Tuesday, March 23, 2010

Six months

Six months ago in the middle of the night, our phone rang and our world forever changed. It doesn't feel like it's been six months. Part of me thinks I'm still not able to feel much of anything because I'm still trying to figure out just how you're supposed to grieve.

I still have moments where I wish I could roll back the clock. I still feel powerless to fix the things that powers greater than I have deemed unfixable. I still question whether the things I choose to do or say are, in fact, the right things. I still find myself being hit by waves of sadness that remind me I'm nowhere near "done" this process. I don't think I ever will be.

Yet in some strange way, life has continued to evolve. I got a new job and threw myself into the opportunities inherent in a challenging new role at a fast-growing, forward-looking company. I started connecting with the real world again, getting out of my self-imposed writer's routine - countless hours spent alone in front of a laptop in a darkened home office - and back into a world of actual people, not ones you instant-message from the back deck.

Yet for all the new normalcy, new achievement and new potential, I still feel more than a little hollow. On the drive into work this morning - another new-to-me adventure - I turned a corner onto a rural road and saw a roadside memorial. As I made a mental note to return on my bike sometime, I connected the moment with my own need to remember. We all need to remember something, after all, and we all hope to similarly be remembered by others. Otherwise, what's the point of this life thing? Why bother if everything ends up back at nothing, as if we had never existed?

As I chewed on that nugget, the office grew larger in the windshield. I couldn't answer my questions any more effectively today than I could on a similarly grey morning in September, but I had an entire day ahead of me to make a difference in the lives of those around me. I parked the car and got started on another day where I hoped to leave a little something behind.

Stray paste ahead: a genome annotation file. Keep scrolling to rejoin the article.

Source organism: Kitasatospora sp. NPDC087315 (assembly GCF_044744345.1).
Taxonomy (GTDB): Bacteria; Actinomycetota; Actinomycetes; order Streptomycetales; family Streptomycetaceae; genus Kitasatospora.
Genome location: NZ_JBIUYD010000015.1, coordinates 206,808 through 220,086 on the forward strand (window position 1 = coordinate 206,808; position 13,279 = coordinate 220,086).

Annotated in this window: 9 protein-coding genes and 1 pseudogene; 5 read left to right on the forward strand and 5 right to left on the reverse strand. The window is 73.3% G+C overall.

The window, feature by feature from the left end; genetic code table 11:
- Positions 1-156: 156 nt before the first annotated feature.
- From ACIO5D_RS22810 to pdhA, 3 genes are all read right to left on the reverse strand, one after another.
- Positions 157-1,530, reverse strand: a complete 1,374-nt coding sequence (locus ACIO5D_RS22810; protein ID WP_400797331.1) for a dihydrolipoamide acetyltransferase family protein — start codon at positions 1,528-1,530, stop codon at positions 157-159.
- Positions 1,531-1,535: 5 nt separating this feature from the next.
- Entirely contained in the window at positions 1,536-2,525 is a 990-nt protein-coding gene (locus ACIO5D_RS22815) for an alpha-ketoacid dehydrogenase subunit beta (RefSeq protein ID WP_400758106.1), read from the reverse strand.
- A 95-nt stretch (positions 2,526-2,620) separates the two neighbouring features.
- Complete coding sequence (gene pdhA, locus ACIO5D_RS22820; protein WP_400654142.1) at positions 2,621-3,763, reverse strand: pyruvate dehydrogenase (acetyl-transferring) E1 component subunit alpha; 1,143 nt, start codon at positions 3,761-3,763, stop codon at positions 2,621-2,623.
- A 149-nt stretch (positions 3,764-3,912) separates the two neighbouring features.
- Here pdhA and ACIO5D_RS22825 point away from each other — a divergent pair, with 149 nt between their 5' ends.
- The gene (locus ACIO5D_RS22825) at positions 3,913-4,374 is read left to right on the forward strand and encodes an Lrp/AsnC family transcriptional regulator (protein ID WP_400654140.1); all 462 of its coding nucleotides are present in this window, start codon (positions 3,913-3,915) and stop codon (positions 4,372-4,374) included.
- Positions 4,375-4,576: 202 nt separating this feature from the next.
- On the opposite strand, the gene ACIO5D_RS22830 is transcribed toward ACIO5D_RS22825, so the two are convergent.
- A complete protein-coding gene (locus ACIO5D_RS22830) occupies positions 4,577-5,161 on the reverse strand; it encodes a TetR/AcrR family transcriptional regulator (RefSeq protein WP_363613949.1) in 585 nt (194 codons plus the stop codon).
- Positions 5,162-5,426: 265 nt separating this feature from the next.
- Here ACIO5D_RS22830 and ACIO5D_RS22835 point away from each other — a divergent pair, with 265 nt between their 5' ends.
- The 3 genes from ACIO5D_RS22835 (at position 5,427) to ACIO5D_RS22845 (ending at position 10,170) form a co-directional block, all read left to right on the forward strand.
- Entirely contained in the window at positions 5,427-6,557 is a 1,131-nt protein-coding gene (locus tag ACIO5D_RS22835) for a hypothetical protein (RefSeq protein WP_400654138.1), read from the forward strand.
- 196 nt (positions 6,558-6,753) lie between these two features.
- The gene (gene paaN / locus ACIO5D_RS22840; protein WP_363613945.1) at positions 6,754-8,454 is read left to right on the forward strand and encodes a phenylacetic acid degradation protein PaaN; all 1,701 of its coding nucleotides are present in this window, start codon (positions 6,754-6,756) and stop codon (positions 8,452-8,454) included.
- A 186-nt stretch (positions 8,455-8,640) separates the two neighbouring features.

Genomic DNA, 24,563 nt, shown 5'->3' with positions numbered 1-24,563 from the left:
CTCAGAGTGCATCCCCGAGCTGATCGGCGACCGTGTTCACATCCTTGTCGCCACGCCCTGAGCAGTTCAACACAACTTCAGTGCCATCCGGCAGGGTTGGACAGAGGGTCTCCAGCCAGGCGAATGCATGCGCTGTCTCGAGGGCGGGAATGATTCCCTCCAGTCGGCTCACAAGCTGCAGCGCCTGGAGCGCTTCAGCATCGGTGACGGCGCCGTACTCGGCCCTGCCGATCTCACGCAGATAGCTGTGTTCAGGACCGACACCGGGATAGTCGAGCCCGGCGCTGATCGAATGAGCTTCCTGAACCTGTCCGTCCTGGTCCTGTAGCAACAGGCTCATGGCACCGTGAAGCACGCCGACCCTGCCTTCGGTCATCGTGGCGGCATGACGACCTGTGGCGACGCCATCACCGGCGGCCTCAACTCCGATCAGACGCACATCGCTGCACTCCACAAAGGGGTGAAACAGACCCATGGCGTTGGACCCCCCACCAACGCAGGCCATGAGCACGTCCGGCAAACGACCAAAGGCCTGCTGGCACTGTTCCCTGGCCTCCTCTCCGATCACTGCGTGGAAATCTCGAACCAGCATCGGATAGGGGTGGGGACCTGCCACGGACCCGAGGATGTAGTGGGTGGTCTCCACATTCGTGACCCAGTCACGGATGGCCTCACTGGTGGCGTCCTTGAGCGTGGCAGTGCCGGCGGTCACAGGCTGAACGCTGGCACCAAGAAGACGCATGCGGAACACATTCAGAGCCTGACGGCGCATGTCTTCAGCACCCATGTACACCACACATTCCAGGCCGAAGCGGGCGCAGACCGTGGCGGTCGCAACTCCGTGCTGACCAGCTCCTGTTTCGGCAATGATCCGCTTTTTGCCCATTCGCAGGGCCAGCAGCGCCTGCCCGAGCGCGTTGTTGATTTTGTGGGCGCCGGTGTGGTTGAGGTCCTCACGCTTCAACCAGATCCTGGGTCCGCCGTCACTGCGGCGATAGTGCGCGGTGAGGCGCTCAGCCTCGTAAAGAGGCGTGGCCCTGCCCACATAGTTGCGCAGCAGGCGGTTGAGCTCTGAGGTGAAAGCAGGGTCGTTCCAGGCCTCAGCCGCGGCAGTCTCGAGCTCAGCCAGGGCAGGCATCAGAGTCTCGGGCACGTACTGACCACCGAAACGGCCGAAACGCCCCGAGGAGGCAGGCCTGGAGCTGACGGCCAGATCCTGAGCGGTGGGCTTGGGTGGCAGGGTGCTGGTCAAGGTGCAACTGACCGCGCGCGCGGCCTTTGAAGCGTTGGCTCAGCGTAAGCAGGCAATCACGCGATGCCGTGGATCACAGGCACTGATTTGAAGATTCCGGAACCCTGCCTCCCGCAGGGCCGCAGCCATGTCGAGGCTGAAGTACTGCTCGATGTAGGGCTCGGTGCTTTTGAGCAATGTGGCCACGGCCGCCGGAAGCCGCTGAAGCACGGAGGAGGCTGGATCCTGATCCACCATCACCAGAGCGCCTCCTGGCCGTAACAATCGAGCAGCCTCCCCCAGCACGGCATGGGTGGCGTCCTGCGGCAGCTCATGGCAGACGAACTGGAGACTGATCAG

For now, it'll have to do.


Jeremiah Andrews said...

I was there the day you buried your father.

Loosing a parent is something that I am familiar with, allbeit, in a terrible form. What you do today, is a direct reflection of what your father would do. And I imagine that fairly often before you do something, you ponder, "what would he have done?" And I imagine you get an answer. I imagine that even though he is not visible, you know that he is not far away, probably more closer than you could ever imagine, just beyond the veil.

We never get over loss, but the pain, over time, lessens. The loss is replaced by love. A love that is eternal and pure. When energy is trained from negative to positive energy, lives are changed. One day you may find that sorrow you feel on occasion transforms for you into a blossom of love.

I think the lesson of death is this, to make use of every moment, to remember we are blessed, to make sure we know how to love in order that one day we can say goodbye.

He is not dead, as long as he remains in your memory and lives on in the actions you perform daily and also the traditions and lessons you pass on to your children, your family and your friends.

I believe he would tell you that you are not alone. And I believe that you know that now. You will have these moments from time to time, and I think these times are useful to remind us of our humanity. If we did not feel, then we would not learn. If we did not grieve, we would not know how to love.

At least you take time to document these moments. As they collect, they are snapshots of who you are becoming. Pay attention. Keep writing. Know you are in my thoughts.


MorahMommy said...

He's here in our hearts and in our memories. He's here when we tell the kids a zaidy story. He's here when we laugh and something that he would always do or say. He's here when we watch our children play with their cousins.

He'll always be here with us.

Love you! xoxo

srp said...

The "starting" and "doing" each day... it's enough.

fredamans said...

It has been 3 years for me losing my Dad, July 15. I feel your pain.


theMuddledMarketPlace said...

Grieving is entirely appropriate,
It just often hits us at Inappropriate times
Then we're all at sea.

Readjust, re focus, realign

The important lessons in life, I wasn’t taught them in school and yet so needed them even before I’d left it

Pearl said...

Mine died a month before yours Carmi. Still taken by the weepies. But far less than before and this week he appeared alive in my dreams for the first time since then.

congrats on the new job btw.